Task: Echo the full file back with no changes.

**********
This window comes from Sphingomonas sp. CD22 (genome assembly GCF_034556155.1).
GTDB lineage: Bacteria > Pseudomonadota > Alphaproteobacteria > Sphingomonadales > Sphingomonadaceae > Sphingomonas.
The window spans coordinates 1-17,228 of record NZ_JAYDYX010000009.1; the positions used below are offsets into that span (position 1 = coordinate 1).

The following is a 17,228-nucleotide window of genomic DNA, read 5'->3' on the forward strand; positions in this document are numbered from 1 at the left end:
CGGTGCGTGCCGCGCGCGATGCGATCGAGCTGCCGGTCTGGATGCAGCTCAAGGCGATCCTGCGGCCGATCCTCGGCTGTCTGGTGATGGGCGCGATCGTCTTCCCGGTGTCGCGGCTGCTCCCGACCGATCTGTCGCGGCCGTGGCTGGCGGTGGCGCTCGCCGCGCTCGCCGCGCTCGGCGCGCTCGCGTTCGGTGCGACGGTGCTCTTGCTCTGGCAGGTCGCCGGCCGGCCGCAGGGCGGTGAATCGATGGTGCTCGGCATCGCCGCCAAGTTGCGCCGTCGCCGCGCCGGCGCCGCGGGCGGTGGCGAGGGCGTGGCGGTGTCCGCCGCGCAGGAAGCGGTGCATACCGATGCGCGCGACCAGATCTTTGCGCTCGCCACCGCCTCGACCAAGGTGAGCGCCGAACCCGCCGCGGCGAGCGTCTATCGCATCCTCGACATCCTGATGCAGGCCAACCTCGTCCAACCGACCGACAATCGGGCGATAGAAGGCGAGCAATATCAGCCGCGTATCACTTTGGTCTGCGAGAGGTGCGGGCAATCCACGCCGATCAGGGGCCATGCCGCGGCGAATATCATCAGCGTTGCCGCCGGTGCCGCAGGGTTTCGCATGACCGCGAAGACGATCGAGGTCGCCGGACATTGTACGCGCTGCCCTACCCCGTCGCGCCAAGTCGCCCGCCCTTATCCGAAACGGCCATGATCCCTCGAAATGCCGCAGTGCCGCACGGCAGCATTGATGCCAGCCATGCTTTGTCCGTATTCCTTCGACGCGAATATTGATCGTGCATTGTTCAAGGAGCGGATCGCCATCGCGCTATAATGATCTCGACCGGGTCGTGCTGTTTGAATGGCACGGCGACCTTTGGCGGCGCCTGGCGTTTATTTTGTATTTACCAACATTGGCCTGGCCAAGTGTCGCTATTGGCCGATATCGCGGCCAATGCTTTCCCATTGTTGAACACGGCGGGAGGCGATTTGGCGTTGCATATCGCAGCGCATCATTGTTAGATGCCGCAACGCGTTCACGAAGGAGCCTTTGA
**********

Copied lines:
This window comes from Sphingomonas sp. CD22 (genome assembly GCF_034556155.1).
GTDB lineage: Bacteria > Pseudomonadota > Alphaproteobacteria > Sphingomonadales > Sphingomonadaceae > Sphingomonas.
The window spans coordinates 1-17,228 of record NZ_JAYDYX010000009.1; the positions used below are offsets into that span (position 1 = coordinate 1).

The following is a 17,228-nucleotide window of genomic DNA, read 5'->3' on the forward strand; positions in this document are numbered from 1 at the left end:
CGGTGCGTGCCGCGCGCGATGCGATCGAGCTGCCGGTCTGGATGCAGCTCAAGGCGATCCTGCGGCCGATCCTCGGCTGTCTGGTGATGGGCGCGATCGTCTTCCCGGTGTCGCGGCTGCTCCCGACCGATCTGTCGCGGCCGTGGCTGGCGGTGGCGCTCGCCGCGCTCGCCGCGCTCGGCGCGCTCGCGTTCGGTGCGACGGTGCTCTTGCTCTGGCAGGTCGCCGGCCGGCCGCAGGGCGGTGAATCGATGGTGCTCGGCATCGCCGCCAAGTTGCGCCGTCGCCGCGCCGGCGCCGCGGGCGGTGGCGAGGGCGTGGCGGTGTCCGCCGCGCAGGAAGCGGTGCATACCGATGCGCGCGACCAGATCTTTGCGCTCGCCACCGCCTCGACCAAGGTGAGCGCCGAACCCGCCGCGGCGAGCGTCTATCGCATCCTCGACATCCTGATGCAGGCCAACCTCGTCCAACCGACCGACAATCGGGCGATAGAAGGCGAGCAATATCAGCCGCGTATCACTTTGGTCTGCGAGAGGTGCGGGCAATCCACGCCGATCAGGGGCCATGCCGCGGCGAATATCATCAGCGTTGCCGCCGGTGCCGCAGGGTTTCGCATGACCGCGAAGACGATCGAGGTCGCCGGACATTGTACGCGCTGCCCTACCCCGTCGCGCCAAGTCGCCCGCCCTTATCCGAAACGGCCATGATCCCTCGAAATGCCGCAGTGCCGCACGGCAGCATTGATGCCAGCCATGCTTTGTCCGTATTCCTTCGACGCGAATATTGATCGTGCATTGTTCAAGGAGCGGATCGCCATCGCGCTATAATGATCTCGACCGGGTCGTGCTGTTTGAATGGCACGGCGACCTTTGGCGGCGCCTGGCGTTTATTTTGTATTTACCAACATTGGCCTGGCCAAGTGTCGCTATTGGCCGATATCGCGGCCAATGCTTTCCCATTGTTGAACACGGCGGGAGGCGATTTGGCGTTGCATATCGCAGCGCATCATTGTTAGATGCCGCAACGCGTTCACGAAGGAGCCTTTGA